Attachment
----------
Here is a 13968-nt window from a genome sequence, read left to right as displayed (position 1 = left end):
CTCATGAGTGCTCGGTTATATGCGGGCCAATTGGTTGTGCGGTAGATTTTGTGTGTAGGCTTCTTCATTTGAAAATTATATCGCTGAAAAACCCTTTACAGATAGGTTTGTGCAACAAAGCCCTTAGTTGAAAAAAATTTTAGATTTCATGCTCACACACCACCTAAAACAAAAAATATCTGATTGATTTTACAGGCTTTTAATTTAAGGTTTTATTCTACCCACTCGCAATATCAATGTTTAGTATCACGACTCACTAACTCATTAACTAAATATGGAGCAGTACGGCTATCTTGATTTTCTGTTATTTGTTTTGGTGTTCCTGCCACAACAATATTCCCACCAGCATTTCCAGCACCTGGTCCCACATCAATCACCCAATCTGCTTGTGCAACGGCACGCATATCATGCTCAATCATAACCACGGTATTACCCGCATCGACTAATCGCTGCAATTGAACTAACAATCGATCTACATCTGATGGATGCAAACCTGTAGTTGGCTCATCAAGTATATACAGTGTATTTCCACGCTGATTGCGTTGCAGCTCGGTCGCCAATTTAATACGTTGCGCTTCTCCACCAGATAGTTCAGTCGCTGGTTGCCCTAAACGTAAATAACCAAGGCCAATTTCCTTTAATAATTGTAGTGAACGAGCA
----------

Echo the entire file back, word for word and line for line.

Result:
Here is a 13968-nt window from a genome sequence, read left to right as displayed (position 1 = left end):
CTCATGAGTGCTCGGTTATATGCGGGCCAATTGGTTGTGCGGTAGATTTTGTGTGTAGGCTTCTTCATTTGAAAATTATATCGCTGAAAAACCCTTTACAGATAGGTTTGTGCAACAAAGCCCTTAGTTGAAAAAAATTTTAGATTTCATGCTCACACACCACCTAAAACAAAAAATATCTGATTGATTTTACAGGCTTTTAATTTAAGGTTTTATTCTACCCACTCGCAATATCAATGTTTAGTATCACGACTCACTAACTCATTAACTAAATATGGAGCAGTACGGCTATCTTGATTTTCTGTTATTTGTTTTGGTGTTCCTGCCACAACAATATTCCCACCAGCATTTCCAGCACCTGGTCCCACATCAATCACCCAATCTGCTTGTGCAACGGCACGCATATCATGCTCAATCATAACCACGGTATTACCCGCATCGACTAATCGCTGCAATTGAACTAACAATCGATCTACATCTGATGGATGCAAACCTGTAGTTGGCTCATCAAGTATATACAGTGTATTTCCACGCTGATTGCGTTGCAGCTCGGTCGCCAATTTAATACGTTGCGCTTCTCCACCAGATAGTTCAGTCGCTGGTTGCCCTAAACGTAAATAACCAAGGCCAATTTCCTTTAATAATTGTAGTGAACGAGCA